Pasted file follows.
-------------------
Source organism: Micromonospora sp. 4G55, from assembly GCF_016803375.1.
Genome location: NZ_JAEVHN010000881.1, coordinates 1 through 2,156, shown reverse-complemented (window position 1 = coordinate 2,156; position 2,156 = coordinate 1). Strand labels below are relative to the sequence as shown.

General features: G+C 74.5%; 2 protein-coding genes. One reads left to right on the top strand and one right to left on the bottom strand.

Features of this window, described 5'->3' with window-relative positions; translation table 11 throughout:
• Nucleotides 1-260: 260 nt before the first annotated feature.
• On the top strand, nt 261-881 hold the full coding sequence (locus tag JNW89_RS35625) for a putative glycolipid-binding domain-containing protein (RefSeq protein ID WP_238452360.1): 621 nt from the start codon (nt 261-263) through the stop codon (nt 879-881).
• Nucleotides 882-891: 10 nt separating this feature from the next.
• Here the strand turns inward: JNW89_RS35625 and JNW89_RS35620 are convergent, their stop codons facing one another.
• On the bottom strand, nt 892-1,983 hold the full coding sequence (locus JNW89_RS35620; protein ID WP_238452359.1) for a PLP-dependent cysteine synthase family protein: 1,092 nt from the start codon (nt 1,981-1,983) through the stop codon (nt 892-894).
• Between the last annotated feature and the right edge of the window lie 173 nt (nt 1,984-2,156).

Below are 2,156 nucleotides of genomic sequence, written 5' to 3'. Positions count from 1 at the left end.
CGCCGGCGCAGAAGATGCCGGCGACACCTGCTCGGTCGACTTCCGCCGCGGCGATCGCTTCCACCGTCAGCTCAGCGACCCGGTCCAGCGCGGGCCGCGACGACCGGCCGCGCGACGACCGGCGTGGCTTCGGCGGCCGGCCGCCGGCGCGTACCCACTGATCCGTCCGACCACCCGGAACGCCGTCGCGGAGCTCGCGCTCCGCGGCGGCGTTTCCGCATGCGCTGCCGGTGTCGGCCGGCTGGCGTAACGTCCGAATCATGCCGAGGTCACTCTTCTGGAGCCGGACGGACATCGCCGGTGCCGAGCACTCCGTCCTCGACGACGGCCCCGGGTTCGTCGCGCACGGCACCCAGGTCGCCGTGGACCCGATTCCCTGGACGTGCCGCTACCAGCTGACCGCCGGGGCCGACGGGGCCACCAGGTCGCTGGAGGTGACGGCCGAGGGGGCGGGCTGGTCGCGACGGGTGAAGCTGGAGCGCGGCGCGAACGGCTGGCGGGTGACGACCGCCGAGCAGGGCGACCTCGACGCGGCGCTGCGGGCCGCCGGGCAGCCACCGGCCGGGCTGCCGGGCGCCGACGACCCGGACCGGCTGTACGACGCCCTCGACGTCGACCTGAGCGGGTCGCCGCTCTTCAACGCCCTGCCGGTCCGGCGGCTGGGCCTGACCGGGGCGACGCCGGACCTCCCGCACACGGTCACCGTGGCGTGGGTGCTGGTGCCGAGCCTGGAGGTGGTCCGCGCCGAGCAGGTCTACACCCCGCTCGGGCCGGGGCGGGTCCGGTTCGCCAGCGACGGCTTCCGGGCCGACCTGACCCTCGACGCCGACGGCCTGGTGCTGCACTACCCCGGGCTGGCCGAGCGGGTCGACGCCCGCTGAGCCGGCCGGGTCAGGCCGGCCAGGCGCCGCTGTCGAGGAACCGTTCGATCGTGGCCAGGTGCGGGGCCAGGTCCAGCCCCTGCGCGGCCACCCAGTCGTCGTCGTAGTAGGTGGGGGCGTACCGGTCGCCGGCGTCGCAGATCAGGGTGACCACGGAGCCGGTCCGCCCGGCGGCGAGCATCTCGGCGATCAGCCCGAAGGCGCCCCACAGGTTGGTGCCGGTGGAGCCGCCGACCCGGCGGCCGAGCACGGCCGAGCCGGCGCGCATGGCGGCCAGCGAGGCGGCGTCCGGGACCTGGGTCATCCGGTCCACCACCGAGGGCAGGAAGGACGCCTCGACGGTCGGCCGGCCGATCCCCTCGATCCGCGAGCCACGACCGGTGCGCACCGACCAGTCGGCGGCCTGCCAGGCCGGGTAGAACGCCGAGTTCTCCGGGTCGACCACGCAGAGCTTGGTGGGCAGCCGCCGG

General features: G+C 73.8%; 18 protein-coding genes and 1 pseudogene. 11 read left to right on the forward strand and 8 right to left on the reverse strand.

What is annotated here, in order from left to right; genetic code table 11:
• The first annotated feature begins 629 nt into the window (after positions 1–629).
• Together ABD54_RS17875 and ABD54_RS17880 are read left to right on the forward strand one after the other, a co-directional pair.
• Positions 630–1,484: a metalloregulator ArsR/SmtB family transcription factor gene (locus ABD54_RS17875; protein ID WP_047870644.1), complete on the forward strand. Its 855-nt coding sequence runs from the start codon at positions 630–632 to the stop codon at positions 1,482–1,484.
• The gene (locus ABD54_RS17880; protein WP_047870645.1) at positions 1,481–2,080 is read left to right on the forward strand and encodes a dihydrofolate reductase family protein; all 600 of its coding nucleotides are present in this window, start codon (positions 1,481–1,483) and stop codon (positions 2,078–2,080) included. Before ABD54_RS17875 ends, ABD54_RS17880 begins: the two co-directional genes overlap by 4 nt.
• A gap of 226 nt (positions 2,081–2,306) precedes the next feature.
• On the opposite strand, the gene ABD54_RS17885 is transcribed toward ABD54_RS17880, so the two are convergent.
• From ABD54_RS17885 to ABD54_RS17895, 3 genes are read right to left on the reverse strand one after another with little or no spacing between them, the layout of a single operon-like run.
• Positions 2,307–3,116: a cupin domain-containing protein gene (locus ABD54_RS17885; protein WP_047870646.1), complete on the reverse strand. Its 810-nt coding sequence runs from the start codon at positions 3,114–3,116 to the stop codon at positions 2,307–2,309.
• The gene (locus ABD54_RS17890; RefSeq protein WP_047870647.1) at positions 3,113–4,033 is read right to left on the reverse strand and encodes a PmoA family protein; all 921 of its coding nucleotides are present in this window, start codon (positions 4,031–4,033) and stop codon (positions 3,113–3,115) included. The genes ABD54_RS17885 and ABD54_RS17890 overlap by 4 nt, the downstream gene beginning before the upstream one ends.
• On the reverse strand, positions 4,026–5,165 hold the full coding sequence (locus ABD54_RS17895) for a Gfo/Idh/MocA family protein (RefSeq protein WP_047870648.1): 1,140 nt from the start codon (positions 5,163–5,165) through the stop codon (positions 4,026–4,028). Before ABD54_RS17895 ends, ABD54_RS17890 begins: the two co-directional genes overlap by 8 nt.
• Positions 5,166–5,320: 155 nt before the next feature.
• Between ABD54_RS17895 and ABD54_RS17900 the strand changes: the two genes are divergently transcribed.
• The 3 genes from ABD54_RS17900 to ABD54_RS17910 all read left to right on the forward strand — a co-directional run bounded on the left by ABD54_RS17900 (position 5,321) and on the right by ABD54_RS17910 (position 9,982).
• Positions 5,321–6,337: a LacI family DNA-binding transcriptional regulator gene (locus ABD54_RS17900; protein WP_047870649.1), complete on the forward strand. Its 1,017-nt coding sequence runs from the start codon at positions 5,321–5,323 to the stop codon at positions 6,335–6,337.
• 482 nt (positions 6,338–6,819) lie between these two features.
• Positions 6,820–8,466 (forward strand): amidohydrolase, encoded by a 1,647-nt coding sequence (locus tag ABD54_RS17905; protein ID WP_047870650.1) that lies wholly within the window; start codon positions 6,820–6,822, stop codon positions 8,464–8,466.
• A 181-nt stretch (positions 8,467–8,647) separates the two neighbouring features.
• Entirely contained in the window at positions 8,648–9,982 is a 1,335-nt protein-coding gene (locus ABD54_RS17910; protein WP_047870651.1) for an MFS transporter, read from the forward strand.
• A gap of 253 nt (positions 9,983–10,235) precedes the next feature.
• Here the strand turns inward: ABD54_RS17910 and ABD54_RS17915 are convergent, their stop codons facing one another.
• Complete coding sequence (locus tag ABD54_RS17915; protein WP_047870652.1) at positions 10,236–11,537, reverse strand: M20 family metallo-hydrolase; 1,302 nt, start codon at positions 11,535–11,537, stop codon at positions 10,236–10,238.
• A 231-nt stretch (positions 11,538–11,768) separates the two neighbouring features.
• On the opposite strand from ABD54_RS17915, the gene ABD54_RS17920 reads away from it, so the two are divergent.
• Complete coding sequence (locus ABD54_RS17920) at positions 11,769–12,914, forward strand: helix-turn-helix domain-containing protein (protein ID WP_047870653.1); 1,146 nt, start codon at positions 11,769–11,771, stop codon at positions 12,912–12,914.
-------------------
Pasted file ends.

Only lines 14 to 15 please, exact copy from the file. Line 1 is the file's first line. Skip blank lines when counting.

What is annotated here, in order from left to right; genetic code table 11:
• The first annotated feature begins 629 nt into the window (after positions 1–629).